I think it would be possible to use a traditional project to collect such observations, but you’d have to have a separate project for each kind of ecosystem and there doesn’t seem to be an easy way to publicise a project’s existence so people can add their observations to it.

If a picture has a defined ‘primary’ species, as in @mnharris’s example, it would be a legitimate iNat observation.

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One thing I sometimes do is take a representative photo, tag as a key species that is visible in the photo, and use the natural community field to track ecosystem type

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It is good idea for another site.

In ecology studies it’s common to define a place by its ecosystem classification, but that’s also something that’s more difficult to do than you’d first think. Even within “one type” of ecosystem classification there is a lot of variation, and disagreement on how it should be classified, or where the ecotone (ecological transition point) lies, or whether the ecotone itself should be classified as a separate category.

@charlie can expand on this in far greater detail.

Take a look at Elizabeth Thompson and Eric Sorenson’s Wetland , Woodland , Wildland: A Guide to the Natural Communities of Vermont for an excellent example of how ecosystems in just a small state can be classified. This was one of our grad school textbooks and all of us out in the field had some spirited discussions when trying to sort out what specific ecosystem category system we were in, even though the classification system used in this case is kept pretty simple and clear.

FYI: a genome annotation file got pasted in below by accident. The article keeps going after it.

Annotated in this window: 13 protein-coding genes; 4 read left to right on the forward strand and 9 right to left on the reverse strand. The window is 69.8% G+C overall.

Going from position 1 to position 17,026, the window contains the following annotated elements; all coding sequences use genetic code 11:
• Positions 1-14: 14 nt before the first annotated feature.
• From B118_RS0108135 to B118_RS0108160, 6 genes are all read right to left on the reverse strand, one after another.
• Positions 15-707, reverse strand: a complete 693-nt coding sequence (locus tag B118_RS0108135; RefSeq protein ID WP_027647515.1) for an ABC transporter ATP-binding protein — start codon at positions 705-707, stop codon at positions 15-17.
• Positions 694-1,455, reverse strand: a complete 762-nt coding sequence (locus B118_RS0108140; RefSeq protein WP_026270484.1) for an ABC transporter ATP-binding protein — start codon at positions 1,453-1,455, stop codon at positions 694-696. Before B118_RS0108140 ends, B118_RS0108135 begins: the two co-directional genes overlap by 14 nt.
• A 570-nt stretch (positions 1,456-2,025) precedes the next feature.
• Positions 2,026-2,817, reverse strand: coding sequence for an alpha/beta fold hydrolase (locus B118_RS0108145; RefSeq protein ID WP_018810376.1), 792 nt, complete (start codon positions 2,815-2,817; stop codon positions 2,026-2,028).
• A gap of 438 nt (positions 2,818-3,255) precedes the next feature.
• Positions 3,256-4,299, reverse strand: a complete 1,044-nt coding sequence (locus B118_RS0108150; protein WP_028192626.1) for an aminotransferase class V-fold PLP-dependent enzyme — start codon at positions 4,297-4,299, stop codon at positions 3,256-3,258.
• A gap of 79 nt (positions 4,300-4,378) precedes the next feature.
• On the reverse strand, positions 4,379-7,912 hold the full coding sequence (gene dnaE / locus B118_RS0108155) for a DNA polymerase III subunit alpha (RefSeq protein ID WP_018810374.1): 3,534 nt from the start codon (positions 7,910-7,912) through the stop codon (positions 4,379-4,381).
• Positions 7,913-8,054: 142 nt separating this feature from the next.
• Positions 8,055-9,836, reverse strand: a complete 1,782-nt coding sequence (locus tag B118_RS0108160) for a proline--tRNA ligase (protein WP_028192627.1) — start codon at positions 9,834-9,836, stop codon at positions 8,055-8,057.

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I think this can be done by recording all the species you can within the area/ecosystem. It is possible if you have the time. The vegetation community builds a pretty concise picture for those who know what they are looking at. You can also paste in a summary in each observation about the ecosystem. Also, build a project that binds the area together,

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How would this be applied to Cities? I know that this is a bit off-topic, but trees growing in the city could host an small number of organisms. Obviously, this very small ecosystem would not last long due to city maintenance, but it would be important to record those too, yes? Perhaps by putting them in a Journal Post would be better because ecosystem in a city is not technically “natural”.

If you make photos of places I used to add these photos to Panoramio. This does not exist anymore so maybe photos of places can be added at Google Maps or in Wikipedia commons ( if you agree with the license). I do not expect iNaturalist is fits your needs.